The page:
Systematic search circuitry 48 initially turns on an appropriate switching transistor M000 through M111 in the first array of resistors 16, and transistor M00 in the second array of resistors 18 to produce a voltage differential between nodes N1 and N2. The differential voltage developed between nodes N1 and N2 is compared by comparator 28 to the voltage maintained on capacitor C1. Using any systematic search, such as but not limited to successive approximation, various switches M000 through M111 are switched to the on state until a switch is determined that produces a differential voltage across nodes N1 and N2 that is the closest voltage that can be achieved by resistors RM1-RM7 and switches M000 through M111. The "closest" voltage may be slightly greater than or slightly less than the voltage stored on capacitor C1, and is selected dependent on how comparator 28 is operated. The switching transistor that is switched to be in the on state to achieve the closest voltage as described above, determines the M (in the illustrative embodiment, 3) most significant bits of the binary representation.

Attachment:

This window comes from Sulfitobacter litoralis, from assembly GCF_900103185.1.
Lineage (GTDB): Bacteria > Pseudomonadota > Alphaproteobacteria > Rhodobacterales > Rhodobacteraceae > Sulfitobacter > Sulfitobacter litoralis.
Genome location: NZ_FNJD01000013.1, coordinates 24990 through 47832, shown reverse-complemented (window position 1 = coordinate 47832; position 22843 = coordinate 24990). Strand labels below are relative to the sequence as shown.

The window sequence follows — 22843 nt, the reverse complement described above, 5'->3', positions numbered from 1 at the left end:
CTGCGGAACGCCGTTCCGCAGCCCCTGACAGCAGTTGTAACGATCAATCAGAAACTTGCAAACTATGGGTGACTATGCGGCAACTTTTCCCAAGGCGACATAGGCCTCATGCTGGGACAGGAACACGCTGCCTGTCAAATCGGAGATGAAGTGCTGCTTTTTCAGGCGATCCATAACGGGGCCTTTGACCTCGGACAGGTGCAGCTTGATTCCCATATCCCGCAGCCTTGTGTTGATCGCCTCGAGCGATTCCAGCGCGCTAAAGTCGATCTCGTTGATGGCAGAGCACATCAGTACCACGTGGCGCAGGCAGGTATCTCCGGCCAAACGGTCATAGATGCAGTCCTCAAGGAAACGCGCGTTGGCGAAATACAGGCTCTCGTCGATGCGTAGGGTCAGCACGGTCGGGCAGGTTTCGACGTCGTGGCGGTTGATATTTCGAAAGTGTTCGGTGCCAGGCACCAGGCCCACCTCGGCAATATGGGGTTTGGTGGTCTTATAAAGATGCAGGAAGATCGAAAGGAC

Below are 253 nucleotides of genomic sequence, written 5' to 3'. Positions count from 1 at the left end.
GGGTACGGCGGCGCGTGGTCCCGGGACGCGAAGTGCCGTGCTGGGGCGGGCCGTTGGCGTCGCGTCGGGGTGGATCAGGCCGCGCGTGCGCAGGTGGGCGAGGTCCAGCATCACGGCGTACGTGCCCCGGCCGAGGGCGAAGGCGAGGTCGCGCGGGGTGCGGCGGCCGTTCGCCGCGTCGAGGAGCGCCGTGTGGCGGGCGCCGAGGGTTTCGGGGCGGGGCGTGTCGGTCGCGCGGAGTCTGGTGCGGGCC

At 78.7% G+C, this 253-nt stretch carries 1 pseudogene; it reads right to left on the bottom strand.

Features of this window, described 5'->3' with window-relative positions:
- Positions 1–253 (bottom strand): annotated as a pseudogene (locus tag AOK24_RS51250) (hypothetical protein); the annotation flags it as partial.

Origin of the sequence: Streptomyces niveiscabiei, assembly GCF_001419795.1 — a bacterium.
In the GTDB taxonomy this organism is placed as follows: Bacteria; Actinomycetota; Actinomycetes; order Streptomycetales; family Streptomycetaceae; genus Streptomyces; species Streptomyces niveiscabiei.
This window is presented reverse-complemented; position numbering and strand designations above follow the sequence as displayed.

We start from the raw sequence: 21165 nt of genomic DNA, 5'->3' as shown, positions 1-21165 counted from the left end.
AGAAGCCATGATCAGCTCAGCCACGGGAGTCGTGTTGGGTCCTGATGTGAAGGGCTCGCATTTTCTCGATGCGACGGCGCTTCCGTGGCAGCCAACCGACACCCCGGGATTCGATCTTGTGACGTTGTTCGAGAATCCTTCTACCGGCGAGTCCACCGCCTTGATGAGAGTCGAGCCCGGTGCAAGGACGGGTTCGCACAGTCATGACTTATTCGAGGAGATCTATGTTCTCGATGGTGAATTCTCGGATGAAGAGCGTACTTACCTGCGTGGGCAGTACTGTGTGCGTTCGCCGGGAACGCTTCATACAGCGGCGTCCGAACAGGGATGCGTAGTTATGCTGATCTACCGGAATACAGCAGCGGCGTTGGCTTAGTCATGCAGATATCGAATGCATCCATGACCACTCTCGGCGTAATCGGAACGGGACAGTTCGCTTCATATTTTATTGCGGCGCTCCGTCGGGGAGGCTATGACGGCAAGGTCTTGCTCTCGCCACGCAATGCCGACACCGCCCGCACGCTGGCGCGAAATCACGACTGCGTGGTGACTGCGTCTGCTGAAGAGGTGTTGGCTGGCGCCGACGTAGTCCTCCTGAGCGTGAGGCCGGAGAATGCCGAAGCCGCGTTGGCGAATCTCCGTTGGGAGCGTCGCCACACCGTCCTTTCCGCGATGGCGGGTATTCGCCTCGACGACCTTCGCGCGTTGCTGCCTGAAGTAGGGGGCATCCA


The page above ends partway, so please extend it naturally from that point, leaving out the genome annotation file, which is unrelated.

Once the M most significant bits are determined, the L least significant bits are determined using the subranging portion of ADC 26, resistors RL1-RL3 and switching transistors M00 through M11. The L least significant bits are determined by maintaining the state of the switches M000 through M111 associated with the first array of resistors 16 as determined above, and conducting a systematic search, such as but not limited to successive approximation, of switches M00 through M11 associated with the second array of resistors 18. The search through switches M00 through M11 reduces the difference between the voltage maintained on capacitor C1 and the differential voltage between nodes N1 and N2. As the systematic search couples node N2 to an intermediate tap that is at a higher potential along resistor string 14, the voltage of the lower plate of capacitor C1 is moved to a higher voltage, the voltage on the upper plate of capacitor C1 also moves to a corresponding higher voltage. Concomitantly, increasing the voltage at node N2 and resulting in a smaller differential voltage between the voltage at node N1 (which is maintained constant at this point in the systematic search) and the voltage at node N2. At the end of the search, the switching transistor that is switched to the on state determines the L (in the illustrative embodiment, 2) least significant bits of the binary representation.